Daughter of Kura
Snap challenges the stranger’s growing power one too many times and is brutally cast out to survive on her own or perish. Abandoned and alone, she risks her life—and the future of her people—to stand up against an unthinkable evil. Unknown to her, the same danger threatens other villages as well. Soon, Snap and a new band of outcasts will face a force more terrifying—and deadly—than any of prehistoric Africa’s natural threats.
Both imaginative and believable, Daughter of Kura brings to life an ancient and untamed world. Austin has created an unforgettable heroine who comes of age in a thrilling tale of courage, loyalty, and passion.
- Touchstone |
- 336 pages |
- ISBN 9781439112700 |
- July 2010
Reading Group Guide
Questions and Topics for Discussion
1. What are the traditional roles of women in this imagined culture? What is expected of them as daughters, sisters, mates, and mothers? What is expected of the men? How do you feel about these expectations? How are the cultural roles of the sexes in Snap’s world affected by their ignorance of the role of males in reproduction? Compare Bapoto’s plans for changing the traditional role of men in this imagined culture with the actual changes that have occurred in modern women’s roles in the last forty years.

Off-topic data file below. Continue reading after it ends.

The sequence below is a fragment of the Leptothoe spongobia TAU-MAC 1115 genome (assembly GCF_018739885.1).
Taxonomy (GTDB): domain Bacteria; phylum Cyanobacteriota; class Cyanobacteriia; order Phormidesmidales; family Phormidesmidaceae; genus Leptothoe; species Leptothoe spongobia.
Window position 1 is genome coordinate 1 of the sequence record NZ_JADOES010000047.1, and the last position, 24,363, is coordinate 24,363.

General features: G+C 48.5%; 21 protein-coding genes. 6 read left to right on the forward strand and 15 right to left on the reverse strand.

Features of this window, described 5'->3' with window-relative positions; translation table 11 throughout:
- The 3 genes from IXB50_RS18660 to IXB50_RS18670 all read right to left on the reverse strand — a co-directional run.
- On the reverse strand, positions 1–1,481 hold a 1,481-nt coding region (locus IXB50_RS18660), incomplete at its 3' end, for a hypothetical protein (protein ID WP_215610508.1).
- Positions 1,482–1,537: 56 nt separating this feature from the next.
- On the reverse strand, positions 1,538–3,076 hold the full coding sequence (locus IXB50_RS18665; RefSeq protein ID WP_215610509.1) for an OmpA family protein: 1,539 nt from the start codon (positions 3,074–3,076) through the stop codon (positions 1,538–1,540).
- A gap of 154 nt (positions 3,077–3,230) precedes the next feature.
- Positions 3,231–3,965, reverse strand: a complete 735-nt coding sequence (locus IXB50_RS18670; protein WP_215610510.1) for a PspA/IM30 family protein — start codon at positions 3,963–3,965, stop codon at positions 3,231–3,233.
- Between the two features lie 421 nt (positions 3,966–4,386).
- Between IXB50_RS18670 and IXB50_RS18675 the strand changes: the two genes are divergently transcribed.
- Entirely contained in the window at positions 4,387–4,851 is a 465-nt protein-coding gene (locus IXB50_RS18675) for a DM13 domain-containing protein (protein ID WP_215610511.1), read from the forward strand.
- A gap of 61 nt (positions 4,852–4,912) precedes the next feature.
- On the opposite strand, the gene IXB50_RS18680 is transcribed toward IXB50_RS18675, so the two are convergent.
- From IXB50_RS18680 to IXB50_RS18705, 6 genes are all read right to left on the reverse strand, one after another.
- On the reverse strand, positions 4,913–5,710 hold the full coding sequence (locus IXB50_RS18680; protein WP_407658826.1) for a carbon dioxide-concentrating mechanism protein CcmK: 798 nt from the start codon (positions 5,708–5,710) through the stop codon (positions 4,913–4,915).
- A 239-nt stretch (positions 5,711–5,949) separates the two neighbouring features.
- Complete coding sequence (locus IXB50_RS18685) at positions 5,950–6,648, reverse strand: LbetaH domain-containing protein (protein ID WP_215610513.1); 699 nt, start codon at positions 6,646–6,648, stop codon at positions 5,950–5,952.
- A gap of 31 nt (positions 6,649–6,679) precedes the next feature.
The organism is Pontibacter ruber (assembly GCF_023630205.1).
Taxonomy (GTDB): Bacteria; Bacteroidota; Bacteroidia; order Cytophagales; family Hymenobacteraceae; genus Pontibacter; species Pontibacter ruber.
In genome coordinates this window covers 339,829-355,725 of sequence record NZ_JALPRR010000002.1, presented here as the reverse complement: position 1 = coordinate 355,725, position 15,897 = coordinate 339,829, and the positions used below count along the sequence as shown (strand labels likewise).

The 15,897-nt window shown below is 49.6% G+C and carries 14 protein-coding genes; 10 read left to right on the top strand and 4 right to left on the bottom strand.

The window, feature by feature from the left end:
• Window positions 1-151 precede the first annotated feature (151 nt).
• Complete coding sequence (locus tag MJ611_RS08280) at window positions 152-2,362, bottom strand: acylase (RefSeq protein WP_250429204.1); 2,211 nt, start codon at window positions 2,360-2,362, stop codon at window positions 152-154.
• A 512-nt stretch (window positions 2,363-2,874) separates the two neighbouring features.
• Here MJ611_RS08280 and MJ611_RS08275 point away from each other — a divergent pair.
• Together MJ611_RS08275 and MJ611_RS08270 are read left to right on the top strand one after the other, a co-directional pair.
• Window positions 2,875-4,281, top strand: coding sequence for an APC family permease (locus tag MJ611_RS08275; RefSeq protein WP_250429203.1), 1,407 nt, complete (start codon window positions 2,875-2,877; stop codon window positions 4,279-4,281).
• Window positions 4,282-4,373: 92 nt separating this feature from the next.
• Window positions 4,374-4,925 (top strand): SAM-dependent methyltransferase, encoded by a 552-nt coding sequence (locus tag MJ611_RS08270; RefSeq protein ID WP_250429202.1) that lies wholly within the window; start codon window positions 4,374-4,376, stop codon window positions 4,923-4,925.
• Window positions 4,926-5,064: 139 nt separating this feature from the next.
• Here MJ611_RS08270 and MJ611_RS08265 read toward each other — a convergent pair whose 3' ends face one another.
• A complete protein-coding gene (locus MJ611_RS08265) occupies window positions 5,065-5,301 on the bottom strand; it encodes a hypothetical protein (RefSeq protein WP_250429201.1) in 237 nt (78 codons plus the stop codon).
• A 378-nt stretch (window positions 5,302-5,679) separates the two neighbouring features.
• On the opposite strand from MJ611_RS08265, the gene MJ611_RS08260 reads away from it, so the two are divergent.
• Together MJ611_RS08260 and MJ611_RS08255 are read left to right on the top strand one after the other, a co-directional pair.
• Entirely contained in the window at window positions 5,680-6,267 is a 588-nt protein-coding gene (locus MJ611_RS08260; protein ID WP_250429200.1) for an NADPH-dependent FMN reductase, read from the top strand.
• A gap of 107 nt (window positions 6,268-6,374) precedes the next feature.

2. On page 5, Snap observes that the stories her people tell are always about change, yet their purpose is the opposite: to preserve tradition, pass on memories, and explain how things happen. Is Snap a traditionalist or a revolutionary? Does she change in the course of the novel? Explain how this apparent contradiction works for the people of Kura. Share a few examples of such stories and traditions from your own life.
3. While life for the characters of Daughter of Kura is one of extreme danger and hardship, there is joy in their lives as well. Where do Chirp, Whistle, and Snap find happiness? Compare and contrast these sources of joy with the ways in which modern women of different cultures find happiness.
4. People tend to regard the values and practices of their own culture as more natural than or superior to the practice see more